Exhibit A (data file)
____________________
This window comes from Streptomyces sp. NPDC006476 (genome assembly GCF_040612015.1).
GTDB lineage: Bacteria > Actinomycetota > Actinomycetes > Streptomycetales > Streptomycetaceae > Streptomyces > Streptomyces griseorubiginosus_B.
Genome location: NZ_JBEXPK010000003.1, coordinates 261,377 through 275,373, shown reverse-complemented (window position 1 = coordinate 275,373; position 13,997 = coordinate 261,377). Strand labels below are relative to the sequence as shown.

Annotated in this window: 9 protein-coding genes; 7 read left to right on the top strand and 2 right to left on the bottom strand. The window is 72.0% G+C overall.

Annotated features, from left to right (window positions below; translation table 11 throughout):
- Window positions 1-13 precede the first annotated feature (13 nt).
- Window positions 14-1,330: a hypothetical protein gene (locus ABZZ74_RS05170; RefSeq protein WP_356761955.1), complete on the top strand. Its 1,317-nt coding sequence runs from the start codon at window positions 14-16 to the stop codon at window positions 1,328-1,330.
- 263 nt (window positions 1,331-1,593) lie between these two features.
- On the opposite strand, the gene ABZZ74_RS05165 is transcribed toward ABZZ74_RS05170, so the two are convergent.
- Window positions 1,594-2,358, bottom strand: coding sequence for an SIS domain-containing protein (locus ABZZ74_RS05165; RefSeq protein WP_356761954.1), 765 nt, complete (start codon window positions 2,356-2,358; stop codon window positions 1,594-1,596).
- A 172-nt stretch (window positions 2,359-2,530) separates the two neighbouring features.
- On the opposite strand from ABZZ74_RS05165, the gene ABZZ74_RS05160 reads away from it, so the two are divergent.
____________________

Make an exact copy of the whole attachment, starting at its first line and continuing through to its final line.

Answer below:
This window comes from Streptomyces sp. NPDC006476 (genome assembly GCF_040612015.1).
GTDB lineage: Bacteria > Actinomycetota > Actinomycetes > Streptomycetales > Streptomycetaceae > Streptomyces > Streptomyces griseorubiginosus_B.
Genome location: NZ_JBEXPK010000003.1, coordinates 261,377 through 275,373, shown reverse-complemented (window position 1 = coordinate 275,373; position 13,997 = coordinate 261,377). Strand labels below are relative to the sequence as shown.

Annotated in this window: 9 protein-coding genes; 7 read left to right on the top strand and 2 right to left on the bottom strand. The window is 72.0% G+C overall.

Annotated features, from left to right (window positions below; translation table 11 throughout):
- Window positions 1-13 precede the first annotated feature (13 nt).
- Window positions 14-1,330: a hypothetical protein gene (locus ABZZ74_RS05170; RefSeq protein WP_356761955.1), complete on the top strand. Its 1,317-nt coding sequence runs from the start codon at window positions 14-16 to the stop codon at window positions 1,328-1,330.
- 263 nt (window positions 1,331-1,593) lie between these two features.
- On the opposite strand, the gene ABZZ74_RS05165 is transcribed toward ABZZ74_RS05170, so the two are convergent.
- Window positions 1,594-2,358, bottom strand: coding sequence for an SIS domain-containing protein (locus ABZZ74_RS05165; RefSeq protein WP_356761954.1), 765 nt, complete (start codon window positions 2,356-2,358; stop codon window positions 1,594-1,596).
- A 172-nt stretch (window positions 2,359-2,530) separates the two neighbouring features.
- On the opposite strand from ABZZ74_RS05165, the gene ABZZ74_RS05160 reads away from it, so the two are divergent.